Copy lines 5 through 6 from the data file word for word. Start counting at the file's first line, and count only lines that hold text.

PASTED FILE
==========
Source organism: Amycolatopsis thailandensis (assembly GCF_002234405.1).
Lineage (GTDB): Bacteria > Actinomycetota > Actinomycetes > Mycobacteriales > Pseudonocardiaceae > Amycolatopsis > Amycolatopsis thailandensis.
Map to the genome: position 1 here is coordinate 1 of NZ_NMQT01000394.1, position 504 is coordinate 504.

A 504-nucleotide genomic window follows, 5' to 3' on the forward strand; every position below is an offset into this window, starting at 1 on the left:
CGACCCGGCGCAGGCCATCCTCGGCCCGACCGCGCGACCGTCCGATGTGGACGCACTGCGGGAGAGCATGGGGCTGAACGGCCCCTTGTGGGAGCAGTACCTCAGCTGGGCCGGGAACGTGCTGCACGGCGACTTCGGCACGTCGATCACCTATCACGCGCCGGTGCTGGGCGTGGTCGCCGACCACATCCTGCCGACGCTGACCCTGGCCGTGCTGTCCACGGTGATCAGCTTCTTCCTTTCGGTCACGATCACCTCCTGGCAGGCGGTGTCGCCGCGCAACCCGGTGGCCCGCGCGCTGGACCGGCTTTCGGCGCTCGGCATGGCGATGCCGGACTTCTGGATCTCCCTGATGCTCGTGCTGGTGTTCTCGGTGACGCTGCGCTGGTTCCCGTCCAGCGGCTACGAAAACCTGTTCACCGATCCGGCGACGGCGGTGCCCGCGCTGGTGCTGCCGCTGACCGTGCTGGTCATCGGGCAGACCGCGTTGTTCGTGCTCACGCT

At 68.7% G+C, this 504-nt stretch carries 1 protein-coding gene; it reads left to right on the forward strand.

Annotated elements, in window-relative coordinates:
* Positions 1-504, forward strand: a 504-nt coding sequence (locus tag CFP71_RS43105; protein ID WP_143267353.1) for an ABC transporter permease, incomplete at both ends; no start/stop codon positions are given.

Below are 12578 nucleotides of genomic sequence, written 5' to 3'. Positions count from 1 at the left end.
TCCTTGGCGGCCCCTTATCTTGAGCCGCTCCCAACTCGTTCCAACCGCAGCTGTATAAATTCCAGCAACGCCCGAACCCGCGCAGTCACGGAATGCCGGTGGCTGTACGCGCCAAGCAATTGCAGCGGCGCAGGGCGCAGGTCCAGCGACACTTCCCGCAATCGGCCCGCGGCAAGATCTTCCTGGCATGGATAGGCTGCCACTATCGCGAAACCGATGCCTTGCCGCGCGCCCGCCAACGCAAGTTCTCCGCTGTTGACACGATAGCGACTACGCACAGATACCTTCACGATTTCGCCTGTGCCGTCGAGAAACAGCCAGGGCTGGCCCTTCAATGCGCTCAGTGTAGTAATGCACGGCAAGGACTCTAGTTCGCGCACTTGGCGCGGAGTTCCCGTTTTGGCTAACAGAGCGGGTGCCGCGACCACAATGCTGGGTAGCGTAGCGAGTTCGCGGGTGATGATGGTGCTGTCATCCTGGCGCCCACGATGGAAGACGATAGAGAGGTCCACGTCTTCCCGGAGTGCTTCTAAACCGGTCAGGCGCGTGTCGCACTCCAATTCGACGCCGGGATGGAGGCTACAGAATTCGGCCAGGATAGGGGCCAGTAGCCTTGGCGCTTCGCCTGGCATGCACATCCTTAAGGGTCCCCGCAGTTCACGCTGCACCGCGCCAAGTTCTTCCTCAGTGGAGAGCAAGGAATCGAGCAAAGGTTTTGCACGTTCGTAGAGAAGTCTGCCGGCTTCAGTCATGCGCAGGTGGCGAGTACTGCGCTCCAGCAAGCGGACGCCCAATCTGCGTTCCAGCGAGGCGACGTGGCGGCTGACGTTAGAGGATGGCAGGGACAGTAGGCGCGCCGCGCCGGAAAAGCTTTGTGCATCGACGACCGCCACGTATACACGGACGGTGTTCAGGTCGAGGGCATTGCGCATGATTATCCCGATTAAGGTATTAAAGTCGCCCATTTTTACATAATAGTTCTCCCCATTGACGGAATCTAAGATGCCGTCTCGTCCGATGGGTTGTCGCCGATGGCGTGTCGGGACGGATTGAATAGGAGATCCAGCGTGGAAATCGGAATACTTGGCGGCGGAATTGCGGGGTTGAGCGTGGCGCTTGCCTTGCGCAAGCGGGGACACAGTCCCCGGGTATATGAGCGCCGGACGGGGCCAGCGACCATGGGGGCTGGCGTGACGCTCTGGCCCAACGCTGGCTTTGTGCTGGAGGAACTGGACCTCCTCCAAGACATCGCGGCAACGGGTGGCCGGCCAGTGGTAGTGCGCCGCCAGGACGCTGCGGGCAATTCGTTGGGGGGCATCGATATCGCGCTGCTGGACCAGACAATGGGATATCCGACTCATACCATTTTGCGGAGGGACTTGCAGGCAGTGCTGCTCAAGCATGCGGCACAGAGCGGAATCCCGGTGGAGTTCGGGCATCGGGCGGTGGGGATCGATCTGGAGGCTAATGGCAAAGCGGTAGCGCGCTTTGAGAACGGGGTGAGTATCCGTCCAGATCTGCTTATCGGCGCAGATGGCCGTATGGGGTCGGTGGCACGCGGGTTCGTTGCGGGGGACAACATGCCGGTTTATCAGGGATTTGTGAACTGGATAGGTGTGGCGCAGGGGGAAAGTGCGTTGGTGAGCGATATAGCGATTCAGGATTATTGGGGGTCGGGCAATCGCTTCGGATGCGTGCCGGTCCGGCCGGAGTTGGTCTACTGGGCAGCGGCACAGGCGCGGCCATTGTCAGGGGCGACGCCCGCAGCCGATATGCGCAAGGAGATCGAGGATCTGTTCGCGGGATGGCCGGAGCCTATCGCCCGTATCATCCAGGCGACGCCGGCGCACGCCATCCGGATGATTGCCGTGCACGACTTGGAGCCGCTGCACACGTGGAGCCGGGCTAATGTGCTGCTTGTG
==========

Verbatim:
CGACCCGGCGCAGGCCATCCTCGGCCCGACCGCGCGACCGTCCGATGTGGACGCACTGCGGGAGAGCATGGGGCTGAACGGCCCCTTGTGGGAGCAGTACCTCAGCTGGGCCGGGAACGTGCTGCACGGCGACTTCGGCACGTCGATCACCTATCACGCGCCGGTGCTGGGCGTGGTCGCCGACCACATCCTGCCGACGCTGACCCTGGCCGTGCTGTCCACGGTGATCAGCTTCTTCCTTTCGGTCACGATCACCTCCTGGCAGGCGGTGTCGCCGCGCAACCCGGTGGCCCGCGCGCTGGACCGGCTTTCGGCGCTCGGCATGGCGATGCCGGACTTCTGGATCTCCCTGATGCTCGTGCTGGTGTTCTCGGTGACGCTGCGCTGGTTCCCGTCCAGCGGCTACGAAAACCTGTTCACCGATCCGGCGACGGCGGTGCCCGCGCTGGTGCTGCCGCTGACCGTGCTGGTCATCGGGCAGACCGCGTTGTTCGTGCTCACGCT

At 68.7% G+C, this 504-nt stretch carries 1 protein-coding gene; it reads left to right on the forward strand.